But Cole is right. Nothing will be done regardless. So welcome to the home of the brave. Try to,avoid any weddings and funerals.

  29. 29
    Face says:

    Has Paul drafted legislation to limit the military in this fashion? If not, why? Oh yeah, because he’s all talk and no action, and really doesnt give a shit beyond the theater of it all.

  30. 30

    Not quite as epic as some of the rants of old but this wasn’t bad for a guy who is out of practice. Get Cole away from the menagerie and the old JC we all knew and loved comes back! Welcome home, brother, I’ve been missing you.

  31. 31
    Rex Everything says:

    Thanks for posting this, Cole. Sooner or later you were gonna have to take a stand. The sociopaths have had their run of this place far too long.

  32. 32
    Alex says:

    @burnspbesq: You’d probably prefer it that this site revert to the ABL and Zandar playbook — “LOOK AT THOSE VENAL RETHUGLICANS, etc.” I have no doubt you relish their posts and “heh, indeed” their propaganda. The facts of the matter are that: (1) Both ABL and Zandar are breathlessly stupid apologists for the Obama Administration and (2) Cole is incontestably right that this administration is involving itself in criminal behavior that would have been called as such under the last administration. Re-examine your priorities.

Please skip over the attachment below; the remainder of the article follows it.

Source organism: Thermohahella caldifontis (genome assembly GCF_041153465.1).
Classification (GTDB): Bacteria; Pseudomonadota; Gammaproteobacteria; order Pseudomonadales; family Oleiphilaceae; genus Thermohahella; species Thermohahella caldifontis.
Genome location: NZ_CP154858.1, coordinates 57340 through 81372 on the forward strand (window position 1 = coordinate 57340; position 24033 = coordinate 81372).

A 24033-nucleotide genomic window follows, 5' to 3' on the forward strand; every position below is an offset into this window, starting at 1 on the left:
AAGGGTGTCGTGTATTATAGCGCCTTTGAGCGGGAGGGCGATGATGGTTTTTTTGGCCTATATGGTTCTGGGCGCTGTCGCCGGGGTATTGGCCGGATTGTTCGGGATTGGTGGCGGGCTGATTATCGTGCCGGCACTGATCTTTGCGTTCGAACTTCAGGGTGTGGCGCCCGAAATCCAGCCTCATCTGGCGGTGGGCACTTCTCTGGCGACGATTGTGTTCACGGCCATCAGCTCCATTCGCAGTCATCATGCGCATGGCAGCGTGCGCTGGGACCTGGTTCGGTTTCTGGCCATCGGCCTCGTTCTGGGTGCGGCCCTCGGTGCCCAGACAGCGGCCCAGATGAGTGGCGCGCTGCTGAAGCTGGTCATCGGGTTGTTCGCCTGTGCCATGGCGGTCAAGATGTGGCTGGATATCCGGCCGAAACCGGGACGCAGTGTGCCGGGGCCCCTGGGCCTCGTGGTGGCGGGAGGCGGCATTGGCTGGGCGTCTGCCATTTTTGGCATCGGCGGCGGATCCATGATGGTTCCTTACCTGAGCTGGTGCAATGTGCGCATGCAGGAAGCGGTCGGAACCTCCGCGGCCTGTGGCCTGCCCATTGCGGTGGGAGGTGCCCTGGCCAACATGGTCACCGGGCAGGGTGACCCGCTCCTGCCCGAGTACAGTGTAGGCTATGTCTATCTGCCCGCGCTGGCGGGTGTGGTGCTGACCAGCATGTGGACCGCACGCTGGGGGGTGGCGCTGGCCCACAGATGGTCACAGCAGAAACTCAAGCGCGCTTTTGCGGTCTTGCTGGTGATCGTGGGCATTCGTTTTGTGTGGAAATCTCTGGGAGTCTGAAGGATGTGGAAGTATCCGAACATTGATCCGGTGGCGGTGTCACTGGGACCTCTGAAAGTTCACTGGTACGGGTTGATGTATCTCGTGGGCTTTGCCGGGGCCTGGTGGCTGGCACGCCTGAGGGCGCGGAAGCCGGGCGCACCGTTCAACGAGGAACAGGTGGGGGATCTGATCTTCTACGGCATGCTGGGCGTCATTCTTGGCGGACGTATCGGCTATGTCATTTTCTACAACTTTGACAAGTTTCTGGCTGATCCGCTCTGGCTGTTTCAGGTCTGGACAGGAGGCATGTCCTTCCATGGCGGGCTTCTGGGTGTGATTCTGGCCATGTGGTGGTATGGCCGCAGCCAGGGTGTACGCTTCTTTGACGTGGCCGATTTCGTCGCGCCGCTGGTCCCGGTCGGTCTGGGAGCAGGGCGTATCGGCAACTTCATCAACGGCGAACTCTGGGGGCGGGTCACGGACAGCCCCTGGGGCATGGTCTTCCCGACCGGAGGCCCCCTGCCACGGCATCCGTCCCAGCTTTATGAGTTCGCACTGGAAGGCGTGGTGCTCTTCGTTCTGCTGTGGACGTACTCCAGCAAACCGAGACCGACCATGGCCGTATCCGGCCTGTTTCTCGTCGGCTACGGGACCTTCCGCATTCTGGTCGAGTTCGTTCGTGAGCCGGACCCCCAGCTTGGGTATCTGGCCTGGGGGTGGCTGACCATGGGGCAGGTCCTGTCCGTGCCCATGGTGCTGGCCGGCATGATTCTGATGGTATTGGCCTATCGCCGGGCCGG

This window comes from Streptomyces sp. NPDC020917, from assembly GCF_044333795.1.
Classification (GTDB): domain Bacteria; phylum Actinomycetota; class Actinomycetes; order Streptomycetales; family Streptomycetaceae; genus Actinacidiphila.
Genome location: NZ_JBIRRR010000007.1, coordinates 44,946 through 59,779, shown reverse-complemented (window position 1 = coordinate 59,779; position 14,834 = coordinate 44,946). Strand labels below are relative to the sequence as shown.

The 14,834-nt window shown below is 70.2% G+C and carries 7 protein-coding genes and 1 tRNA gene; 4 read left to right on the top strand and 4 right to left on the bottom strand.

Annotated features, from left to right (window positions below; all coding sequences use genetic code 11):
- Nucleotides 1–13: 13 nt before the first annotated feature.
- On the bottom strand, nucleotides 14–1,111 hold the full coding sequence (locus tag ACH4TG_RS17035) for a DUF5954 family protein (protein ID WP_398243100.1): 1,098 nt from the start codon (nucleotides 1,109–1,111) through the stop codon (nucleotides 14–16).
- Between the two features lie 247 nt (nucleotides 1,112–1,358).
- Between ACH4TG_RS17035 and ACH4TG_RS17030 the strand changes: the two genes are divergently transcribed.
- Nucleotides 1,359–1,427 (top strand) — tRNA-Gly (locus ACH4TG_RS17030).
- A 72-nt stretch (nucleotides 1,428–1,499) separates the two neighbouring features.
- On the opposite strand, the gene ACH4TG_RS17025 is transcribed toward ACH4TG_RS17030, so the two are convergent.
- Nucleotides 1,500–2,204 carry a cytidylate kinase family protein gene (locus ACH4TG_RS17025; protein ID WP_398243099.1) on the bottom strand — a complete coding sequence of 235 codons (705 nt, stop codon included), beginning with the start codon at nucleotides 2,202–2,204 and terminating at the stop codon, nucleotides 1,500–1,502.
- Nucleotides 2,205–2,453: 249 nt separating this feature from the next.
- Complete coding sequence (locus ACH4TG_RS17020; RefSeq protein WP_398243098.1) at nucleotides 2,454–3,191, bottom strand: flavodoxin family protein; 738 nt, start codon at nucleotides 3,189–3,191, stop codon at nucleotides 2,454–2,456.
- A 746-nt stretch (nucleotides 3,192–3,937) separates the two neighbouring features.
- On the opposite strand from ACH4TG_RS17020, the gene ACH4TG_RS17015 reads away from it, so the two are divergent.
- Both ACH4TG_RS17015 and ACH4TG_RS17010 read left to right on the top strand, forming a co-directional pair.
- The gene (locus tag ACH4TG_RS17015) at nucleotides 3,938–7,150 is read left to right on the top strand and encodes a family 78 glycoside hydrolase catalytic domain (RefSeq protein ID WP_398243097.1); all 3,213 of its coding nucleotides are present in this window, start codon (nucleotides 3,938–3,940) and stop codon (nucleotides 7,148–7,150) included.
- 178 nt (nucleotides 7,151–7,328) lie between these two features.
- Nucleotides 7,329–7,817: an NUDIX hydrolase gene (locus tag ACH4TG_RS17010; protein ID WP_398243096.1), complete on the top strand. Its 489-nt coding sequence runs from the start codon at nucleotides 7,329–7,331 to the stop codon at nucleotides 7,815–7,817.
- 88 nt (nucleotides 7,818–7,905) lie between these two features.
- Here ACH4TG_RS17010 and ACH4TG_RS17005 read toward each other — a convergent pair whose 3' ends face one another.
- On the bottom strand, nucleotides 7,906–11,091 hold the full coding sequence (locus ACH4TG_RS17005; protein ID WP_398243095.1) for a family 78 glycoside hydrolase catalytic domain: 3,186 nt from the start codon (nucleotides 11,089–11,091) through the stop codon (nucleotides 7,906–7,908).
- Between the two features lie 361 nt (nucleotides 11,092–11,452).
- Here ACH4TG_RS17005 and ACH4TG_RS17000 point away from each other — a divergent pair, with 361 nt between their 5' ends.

33. 33
    Soonergrunt says:

    “And let’s not even delve into the fact that a differing opinion from yours sends you into fits of apoplexy so bad you need to unleash vitriolic bullshit on her”
    Pots, kettles, etc.

  34. 34
    Rommie says:

    If Rand Paul wasn’t lying out of every orifice, I *might* take his argument seriously. But if it’s his side in control of the drones, they’ll crank out so many it’ll look like the 8th Air Force over Europe when they fly, and Paul will wave his pom-poms along with his colleagues.

    Getting the Democratic base upset with Obama is the goal, and it’s working better than some of the other distractions the Republicans have thrown at the wall.

    Do I wish the president had limited, transparent options to use deadly force on his say-so? Absolutely. I also want any actions taken run competently, and not put Beavis and Butt-Head in charge of carrying out the mission.